Garry Black Photography

Tips and Techniques


There is something about moving water that has a magnetic effect upon me. It has been with me for as long as I can remember. My earliest memories are of the North Sea at St. Andrews in Scotland, where I spent my summers. The sight and sounds of the crashing surf mesmerized me. There is something magical about moving water, it has the same effect that watching a lightning storm, a heavy rain or seeing a rainbow or large fluffy snowflakes has on us, it is the magic and wonder that Nature gives us. It evokes within us many opposing concepts and feelings: power, strength, fear, peacefulness, serenity, soothing, calmness. But there is something about waterfalls that makes us feel good, whatever this magic is, it is what lures people to waterfalls. Whether they are large, powerful ones like Niagara or Victoria Falls or small cascading brooks in a forest. Because so many people are drawn to waterfalls, they're one of the most photographed of all subjects. They're easy to find, but are also perplexing subjects to capture on film.

There are as many different approaches to waterfall photography, as there are waterfalls. It all depends on the effect that you wish to create and the waterfall itself. Your personal preference as to how the water should look, is just exactly that, your own personal preference! One person may say it's better to shoot using longer exposure times to make the water look silky, while another may say shoot faster to stop the action. Neither approach is wrong nor are both right. Whichever style you choose, then obviously this is the proper one for you. If your choice is for a long exposure, then the exposure time should be at least 1/4 second or longer. Normally this will mean using a small aperture (f16 or f22), by doing this you achieve two goals. One, it allows for slower speed settings making the waterfalls look silky, and two, you get as much depth of field as possible, there by allowing the maximum amount of focus - depth of field- in your composition.
What makes photographing waterfalls tricky no matter which approach you choose, whether using short or long exposure times, is getting the proper exposure. Taking pictures of fast-moving water is quite different from shooting any other landscape. The white, bubbling water you see can fool your camera's meter as easily as snow does. How often have you gotten back slides of underexposed waterfalls and winter landscapes?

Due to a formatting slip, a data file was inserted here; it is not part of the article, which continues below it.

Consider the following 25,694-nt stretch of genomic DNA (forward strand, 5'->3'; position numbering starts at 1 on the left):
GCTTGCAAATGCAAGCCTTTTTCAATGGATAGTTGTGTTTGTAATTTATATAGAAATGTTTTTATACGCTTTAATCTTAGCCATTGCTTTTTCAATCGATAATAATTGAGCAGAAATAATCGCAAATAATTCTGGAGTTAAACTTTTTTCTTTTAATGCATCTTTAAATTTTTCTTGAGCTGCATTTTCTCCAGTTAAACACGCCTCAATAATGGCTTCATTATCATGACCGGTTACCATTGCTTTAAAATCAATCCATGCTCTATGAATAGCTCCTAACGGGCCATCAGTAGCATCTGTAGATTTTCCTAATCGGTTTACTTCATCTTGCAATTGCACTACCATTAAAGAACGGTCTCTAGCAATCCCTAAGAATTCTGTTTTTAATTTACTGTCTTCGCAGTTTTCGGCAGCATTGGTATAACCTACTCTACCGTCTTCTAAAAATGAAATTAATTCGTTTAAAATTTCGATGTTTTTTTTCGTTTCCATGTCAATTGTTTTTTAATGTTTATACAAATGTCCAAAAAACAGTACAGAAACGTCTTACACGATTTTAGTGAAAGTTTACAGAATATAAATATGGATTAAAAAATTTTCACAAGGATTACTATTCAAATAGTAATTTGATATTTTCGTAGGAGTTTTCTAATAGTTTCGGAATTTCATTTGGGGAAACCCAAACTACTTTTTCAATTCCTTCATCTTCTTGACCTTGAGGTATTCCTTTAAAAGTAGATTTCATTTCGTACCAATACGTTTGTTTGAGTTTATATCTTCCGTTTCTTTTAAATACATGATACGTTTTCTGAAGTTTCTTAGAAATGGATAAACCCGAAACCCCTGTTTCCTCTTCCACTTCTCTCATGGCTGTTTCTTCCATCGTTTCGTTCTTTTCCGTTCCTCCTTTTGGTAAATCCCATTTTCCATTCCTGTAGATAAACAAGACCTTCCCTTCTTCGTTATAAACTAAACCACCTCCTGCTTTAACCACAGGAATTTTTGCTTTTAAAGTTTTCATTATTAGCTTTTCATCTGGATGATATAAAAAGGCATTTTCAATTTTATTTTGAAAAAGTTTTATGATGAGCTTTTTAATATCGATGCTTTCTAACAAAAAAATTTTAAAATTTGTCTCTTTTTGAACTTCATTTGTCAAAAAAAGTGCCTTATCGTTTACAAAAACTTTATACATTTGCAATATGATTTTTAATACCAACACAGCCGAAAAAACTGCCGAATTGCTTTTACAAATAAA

There are several ways to get a correct exposure of a waterfall, whether it is in bright sunlight or overcast conditions. One method is to take a meter reading of the two extremes of tones that you've composed in the frame and then set your meter between the two.  Another option is to find something in the frame that is middle gray (tree trunks and rocks are good examples) and take a meter reading off of them. The subject you choose to meter should be receiving the same amount and angle of light as the waterfall. The other ways are to use a gray card or a hand-held light meter.

No matter which method you choose to use, it is always a good idea to bracket your exposure. It is just not worth the time and effort required to reach the waterfall, only to take one picture of the scene, then to realize when you get your slides on the light table that your image isn't properly exposed. Take a couple of shots of each composition; going either one-half to a full stop on either side of the reading, which you think, is correct.  Quite often I find the image that I like the best may not be the "exact proper exposure" for the waterfalls but is an exposure that suites the entire scene. This is particularly true in forested areas where there is light fall-off because of the canopy of leaves overhead. There are many differing factors to consider when calculating your exposure of waterfalls, are they in heavily wooded areas or areas that allow patches of light through. Which direction does the waterfall face - the sun and/or skylight or shade. What is the volume of the running water and the degree of white in the water. These are only guidelines that give you a place to start. I find that getting the "correct" exposure for waterfalls is the most difficult of all exposure calculations.